Why asking Black people to forgive whiteness won’t ‘heal this country’
It’s time we have a serious conversation about what it means when white people offer disingenuous apologies to Black people they have harmed while expecting absolution and exoneration from those very same people.
Last week, news broke that a 79-year-old Trump supporter named John Franklin McGraw, who was seen on video elbowing a young Black anti-Trump protester named Rakeem Jones in the face at a Trump rally, was sentenced to probation. It was McGraw’s own words during that sentencing that draw attention to the ways that white supremacy operates to protect whiteness at all costs while demanding emotional labor from Black people in the form of forgiveness.
In conversation with Inside Edition reporters after elbowing Jones, McGraw says, “You bet I liked it.” When the reporter asks what he liked about it, he says, “knocking the hell outta that big mouth.” Then, he follows up the declaration of pride by saying, “Yes he deserved it. Next time we see him, we might have to kill him.”
However, during the court proceedings, McGraw spoke directly to Jones saying, “You know what you did, and I know what I did. I’m not going to say you were wrong or I’m wrong,” McGraw reportedly told Jones. “I hate it worse than anything in the world. If I met you in the street and the same thing occurred, I would have said, ‘Go on home. One of us will get hurt.’ That’s what I would have said. But we are caught up in a political mess today, and you and me, we got to heal our country.”
The two then hugged. The mainstream media has been eating up this story as a “reconciliation” of sorts.
Let’s just sit with that for a minute.
The same man who a) supports Trump, b) physically assaulted someone who was not threatening him (on video) , and c) later threatened to kill the same man, is not going to say that he was wrong for any of that because we are all just “caught up in a political mess today” and have to “heal our country”?
Watching all this unfold is absolutely enraging for so many reasons. Perhaps the worst being that Jones was trotted out in court like the Black Representative of all Blackness to publicly forgive a man who likely would have harmed him further, maybe even killed him according to his own words, had he had the opportunity a few months ago. Not only that, this violent and unapologetic man looked him squarely in the face and refused to truly take responsibility for those choices, blaming politics for his decision to physically assault Jones.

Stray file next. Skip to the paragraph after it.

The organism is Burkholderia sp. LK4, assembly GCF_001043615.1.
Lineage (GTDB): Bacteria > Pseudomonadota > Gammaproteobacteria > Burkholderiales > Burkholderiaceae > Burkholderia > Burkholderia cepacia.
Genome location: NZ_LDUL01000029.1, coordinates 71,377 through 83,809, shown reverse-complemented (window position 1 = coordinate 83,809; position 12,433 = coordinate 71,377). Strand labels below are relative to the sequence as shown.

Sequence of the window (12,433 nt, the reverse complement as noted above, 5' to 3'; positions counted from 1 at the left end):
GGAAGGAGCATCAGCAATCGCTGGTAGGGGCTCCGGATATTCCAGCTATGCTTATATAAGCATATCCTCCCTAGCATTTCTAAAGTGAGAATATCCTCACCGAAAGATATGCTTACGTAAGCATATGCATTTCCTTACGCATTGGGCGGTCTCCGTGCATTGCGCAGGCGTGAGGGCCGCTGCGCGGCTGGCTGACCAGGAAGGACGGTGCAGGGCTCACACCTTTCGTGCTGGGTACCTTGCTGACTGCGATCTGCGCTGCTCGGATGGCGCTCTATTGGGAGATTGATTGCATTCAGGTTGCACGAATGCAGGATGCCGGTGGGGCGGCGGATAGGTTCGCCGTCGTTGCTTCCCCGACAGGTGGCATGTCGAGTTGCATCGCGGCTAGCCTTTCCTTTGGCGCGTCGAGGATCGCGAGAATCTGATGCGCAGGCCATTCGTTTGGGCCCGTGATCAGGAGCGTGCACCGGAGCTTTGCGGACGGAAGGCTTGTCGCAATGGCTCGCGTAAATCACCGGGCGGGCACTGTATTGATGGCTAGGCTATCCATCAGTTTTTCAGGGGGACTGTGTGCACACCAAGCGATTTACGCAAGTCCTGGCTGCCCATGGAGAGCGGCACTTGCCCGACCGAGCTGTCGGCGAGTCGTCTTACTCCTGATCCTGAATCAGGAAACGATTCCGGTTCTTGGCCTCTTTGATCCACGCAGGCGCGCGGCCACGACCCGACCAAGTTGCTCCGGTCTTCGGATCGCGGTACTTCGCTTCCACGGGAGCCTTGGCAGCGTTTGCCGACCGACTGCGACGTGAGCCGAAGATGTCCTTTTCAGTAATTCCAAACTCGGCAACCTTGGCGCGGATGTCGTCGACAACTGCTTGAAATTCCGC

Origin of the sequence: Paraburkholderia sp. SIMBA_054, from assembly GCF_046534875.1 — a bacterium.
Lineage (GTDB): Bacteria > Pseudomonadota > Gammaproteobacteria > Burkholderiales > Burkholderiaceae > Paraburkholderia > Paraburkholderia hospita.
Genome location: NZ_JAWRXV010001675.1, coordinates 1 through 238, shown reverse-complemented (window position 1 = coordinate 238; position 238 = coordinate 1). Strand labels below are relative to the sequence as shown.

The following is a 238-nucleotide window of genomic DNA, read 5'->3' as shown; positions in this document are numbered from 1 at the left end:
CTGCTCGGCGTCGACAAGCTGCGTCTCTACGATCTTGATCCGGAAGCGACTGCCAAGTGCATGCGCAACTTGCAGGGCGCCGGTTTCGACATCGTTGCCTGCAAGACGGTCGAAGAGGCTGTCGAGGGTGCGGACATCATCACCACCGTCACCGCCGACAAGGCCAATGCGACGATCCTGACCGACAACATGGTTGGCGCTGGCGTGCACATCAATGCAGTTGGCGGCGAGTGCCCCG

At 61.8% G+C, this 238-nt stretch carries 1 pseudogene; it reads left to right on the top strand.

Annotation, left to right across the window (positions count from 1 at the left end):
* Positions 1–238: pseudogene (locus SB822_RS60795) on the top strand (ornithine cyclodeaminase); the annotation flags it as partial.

This is precisely how white supremacy works. It relies upon the age-old notion that white people are inherently good no matter the violent, murderous, and inhumane acts they inflict on Black, Brown, and Indigenous people. It demands that these very same oppressed groups prop up white people like McGraw when they get it wrong, seeing their rage and aggression as mistakes that can be corrected with hugs, handshakes, and kindness rather than long prison sentences, unjust corporal punishment, or extrajudicial violence.
And while this “heal the country” narrative has been ever-present on the lips of many whites and at the fingertips of many an online journalist, it greatly minimizes what these people are really asking Black folx to do: forget about this country’s vast history of white supremacist institutions and anti-Black political structures, ignore present day affirmations of those racialized and gender-ed processes, and forgive white people not just when they do harmful things but before they even have a chance to so that the status quo remains intact, unbothered, and generally the same.
Black folx cannot absolve white people of racism, white supremacy, or anti-Black sentiment. It is actually not possible. To believe that an oppressed individual or group has the power to free oppressors of their oppressive ways is a mind-numbing, circular trick bag meant to both blame the oppressed for their condition and free the oppressors of accountability. We have to be clear about that.
And, like the fabled power of Black forgiveness, “healing this country” is just another myth.
It’s like unicorns, Santa Claus, and American democracy. It doesn’t actually exist and it can’t. This is mainly because healing requires a return to a previously healthy state. It rests upon the idea that some sort of inoculation can restore a body – or, in this case, a body of citizens – to a place of harmony. Since the United States have never been truly united, never once administered equal justice for all, and have never actually been whole, these narratives are moot. So, whatever state these hugs will get us back to certainly won’t be the one that most of us are fighting for.
Forgiveness of whiteness is not the answer. Rather, it is indignant rage, justified anger, radical blame, targeted accountability, and strategic resistance that will liberate us all. So, let’s stop playing these games and get to work.